Duke Bluebeard's Castle/Opera North, Leeds Town Hall

Evil and seduction at the heart of local government
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The Independent Culture

With the Grand Theatre closed for refurbishment, Opera North have taken to the road. Last weekend, Leeds Town Hall was the venue for their first semi-staged performance of Duke Bluebeard's Castle: the ultimate vehicle for two great singing actors, an ambitious conductor, and a fine opera orchestra.

With the Grand Theatre closed for refurbishment, Opera North have taken to the road. Last weekend, Leeds Town Hall was the venue for their first semi-staged performance of Duke Bluebeard's Castle: the ultimate vehicle for two great singing actors, an ambitious conductor, and a fine opera orchestra.

Transforming this opulent temple to civic rectitude into the wet-walled sarcophagus of Bartok's horror story was remarkably simple. All it took was a lowering of the lights, the first ambivalent stirring of the strings, a flash of Sally Burgess's fearful eyes, and a few unnerving words from John Tomlinson (pictured, right). Combining the roles of Narrator and Bluebeard, Tomlinson sets the scene for something beyond the imagining of any set designer.

Though Adam Wiltshire's abstract video projections - loosely colour-coded to the seven doors of the castle - are singularly ineffective, Giles Havergal's direction is persuasive. Tomlinson's Bluebeard is menacing from the start, softening only briefly at the opening of the sixth door, thus the emphasis is on Burgess's Judith throughout. Why does she push and persuade? Why is she compelled to look at the things that no-one should see? Though occasionally overwhelmed by the orchestra - Havergal moves the actors through their ranks - Burgess's performance is mesmeric. She has the ability to change her face from that of a child to that of a hag; to be seductive, girlish, half-dead with desolation.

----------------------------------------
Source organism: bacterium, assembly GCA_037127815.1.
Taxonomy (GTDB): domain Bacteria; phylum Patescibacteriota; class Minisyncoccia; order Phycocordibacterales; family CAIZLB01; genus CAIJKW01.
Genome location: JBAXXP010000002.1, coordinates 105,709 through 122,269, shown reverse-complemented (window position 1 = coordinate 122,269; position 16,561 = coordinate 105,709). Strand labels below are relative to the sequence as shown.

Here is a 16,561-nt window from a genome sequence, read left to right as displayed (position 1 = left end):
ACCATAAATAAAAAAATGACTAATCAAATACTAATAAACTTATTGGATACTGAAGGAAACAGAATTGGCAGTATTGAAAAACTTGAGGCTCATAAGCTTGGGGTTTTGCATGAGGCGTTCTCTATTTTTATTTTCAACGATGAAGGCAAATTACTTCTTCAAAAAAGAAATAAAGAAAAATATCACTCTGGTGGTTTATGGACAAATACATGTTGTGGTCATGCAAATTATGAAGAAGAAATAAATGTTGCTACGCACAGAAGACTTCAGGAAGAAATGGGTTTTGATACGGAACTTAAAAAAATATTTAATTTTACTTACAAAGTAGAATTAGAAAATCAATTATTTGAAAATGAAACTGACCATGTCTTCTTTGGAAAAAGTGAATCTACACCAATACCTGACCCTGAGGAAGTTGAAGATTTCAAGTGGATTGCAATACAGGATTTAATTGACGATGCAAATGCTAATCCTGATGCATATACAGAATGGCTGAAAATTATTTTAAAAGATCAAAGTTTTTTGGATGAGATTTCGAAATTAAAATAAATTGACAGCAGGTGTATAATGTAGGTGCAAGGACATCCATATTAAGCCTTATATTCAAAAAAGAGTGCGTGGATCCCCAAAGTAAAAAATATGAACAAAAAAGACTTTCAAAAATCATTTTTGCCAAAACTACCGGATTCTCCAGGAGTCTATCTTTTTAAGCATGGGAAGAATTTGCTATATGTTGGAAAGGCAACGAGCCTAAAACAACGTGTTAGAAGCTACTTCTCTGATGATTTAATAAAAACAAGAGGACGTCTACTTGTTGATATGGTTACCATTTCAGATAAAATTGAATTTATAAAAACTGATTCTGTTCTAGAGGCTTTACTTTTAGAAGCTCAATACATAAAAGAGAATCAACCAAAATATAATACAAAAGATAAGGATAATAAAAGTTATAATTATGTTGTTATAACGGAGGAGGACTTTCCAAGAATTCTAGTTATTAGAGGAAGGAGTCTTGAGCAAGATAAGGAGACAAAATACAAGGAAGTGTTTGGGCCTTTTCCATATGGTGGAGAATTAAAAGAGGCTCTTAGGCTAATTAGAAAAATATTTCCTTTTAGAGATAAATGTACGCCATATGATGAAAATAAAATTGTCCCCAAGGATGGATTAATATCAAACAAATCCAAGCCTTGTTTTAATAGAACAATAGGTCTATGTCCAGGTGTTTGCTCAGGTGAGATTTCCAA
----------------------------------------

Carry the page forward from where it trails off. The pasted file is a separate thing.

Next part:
For conductor Richard Farnes, this season is an opportunity to test the mettle of his orchestra in a new way. In the gleaming acoustics of the Town Hall, they sounded magnificent. I'm not sure that Duke Bluebeard's Castle needs a warm-up act, but Farnes's Daphnis et Chloé was so expertly and sensitively controlled that one could only marvel that he is not more regularly to be heard at the helm of a symphony orchestra.

The Sage, Gateshead (0191 443 4661), Tuesday; Symphony Hall, Birmingham (0121 780 3333), Saturday

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